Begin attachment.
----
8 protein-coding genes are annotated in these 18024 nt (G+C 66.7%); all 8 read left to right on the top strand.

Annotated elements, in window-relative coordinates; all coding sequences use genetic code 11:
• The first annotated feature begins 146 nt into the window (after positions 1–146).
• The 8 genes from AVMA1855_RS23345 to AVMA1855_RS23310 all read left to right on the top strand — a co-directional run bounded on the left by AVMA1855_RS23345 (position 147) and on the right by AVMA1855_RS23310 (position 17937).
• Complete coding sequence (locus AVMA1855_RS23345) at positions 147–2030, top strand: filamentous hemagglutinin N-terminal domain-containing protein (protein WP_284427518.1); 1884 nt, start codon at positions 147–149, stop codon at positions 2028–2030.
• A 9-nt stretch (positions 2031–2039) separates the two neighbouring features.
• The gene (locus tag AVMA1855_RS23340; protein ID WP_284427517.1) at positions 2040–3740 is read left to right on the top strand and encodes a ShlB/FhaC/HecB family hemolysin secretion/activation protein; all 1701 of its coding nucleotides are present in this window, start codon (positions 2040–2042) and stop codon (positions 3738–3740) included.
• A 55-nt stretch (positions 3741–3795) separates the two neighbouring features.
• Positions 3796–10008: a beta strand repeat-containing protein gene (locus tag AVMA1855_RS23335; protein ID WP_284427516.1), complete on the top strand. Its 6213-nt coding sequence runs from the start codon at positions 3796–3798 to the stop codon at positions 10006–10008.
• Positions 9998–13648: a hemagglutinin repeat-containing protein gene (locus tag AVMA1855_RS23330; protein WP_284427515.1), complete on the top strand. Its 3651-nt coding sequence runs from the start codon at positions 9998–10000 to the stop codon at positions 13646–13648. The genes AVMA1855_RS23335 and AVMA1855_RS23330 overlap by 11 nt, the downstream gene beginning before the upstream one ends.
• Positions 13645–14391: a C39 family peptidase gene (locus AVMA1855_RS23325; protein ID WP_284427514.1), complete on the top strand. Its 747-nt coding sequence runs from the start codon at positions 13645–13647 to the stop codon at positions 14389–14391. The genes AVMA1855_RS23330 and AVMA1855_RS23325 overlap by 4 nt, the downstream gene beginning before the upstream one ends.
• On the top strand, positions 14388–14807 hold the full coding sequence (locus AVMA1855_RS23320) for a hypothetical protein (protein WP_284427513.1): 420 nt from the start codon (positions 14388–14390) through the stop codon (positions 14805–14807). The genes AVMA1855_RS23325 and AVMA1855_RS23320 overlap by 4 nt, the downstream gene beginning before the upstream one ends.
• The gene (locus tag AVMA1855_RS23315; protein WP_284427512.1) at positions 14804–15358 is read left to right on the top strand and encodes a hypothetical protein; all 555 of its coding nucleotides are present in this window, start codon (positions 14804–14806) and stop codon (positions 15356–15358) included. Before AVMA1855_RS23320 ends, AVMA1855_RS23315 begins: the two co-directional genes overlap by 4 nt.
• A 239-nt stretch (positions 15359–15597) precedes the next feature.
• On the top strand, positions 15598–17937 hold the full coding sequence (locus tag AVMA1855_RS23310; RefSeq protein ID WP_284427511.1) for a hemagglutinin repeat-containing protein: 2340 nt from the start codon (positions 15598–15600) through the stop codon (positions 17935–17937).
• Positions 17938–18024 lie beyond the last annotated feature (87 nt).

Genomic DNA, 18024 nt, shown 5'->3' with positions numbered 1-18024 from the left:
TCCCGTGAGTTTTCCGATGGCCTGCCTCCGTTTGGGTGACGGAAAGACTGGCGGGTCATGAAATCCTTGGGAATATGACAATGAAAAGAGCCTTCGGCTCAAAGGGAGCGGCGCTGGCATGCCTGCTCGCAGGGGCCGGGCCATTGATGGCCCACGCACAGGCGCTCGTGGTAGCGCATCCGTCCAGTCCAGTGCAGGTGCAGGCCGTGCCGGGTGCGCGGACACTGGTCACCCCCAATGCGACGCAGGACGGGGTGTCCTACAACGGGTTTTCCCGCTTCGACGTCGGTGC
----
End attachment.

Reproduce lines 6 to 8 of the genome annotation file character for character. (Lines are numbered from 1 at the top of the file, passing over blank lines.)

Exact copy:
• A 9-nt stretch (positions 2031–2039) separates the two neighbouring features.
• The gene (locus tag AVMA1855_RS23340; protein ID WP_284427517.1) at positions 2040–3740 is read left to right on the top strand and encodes a ShlB/FhaC/HecB family hemolysin secretion/activation protein; all 1701 of its coding nucleotides are present in this window, start codon (positions 2040–2042) and stop codon (positions 3738–3740) included.
• A 55-nt stretch (positions 3741–3795) separates the two neighbouring features.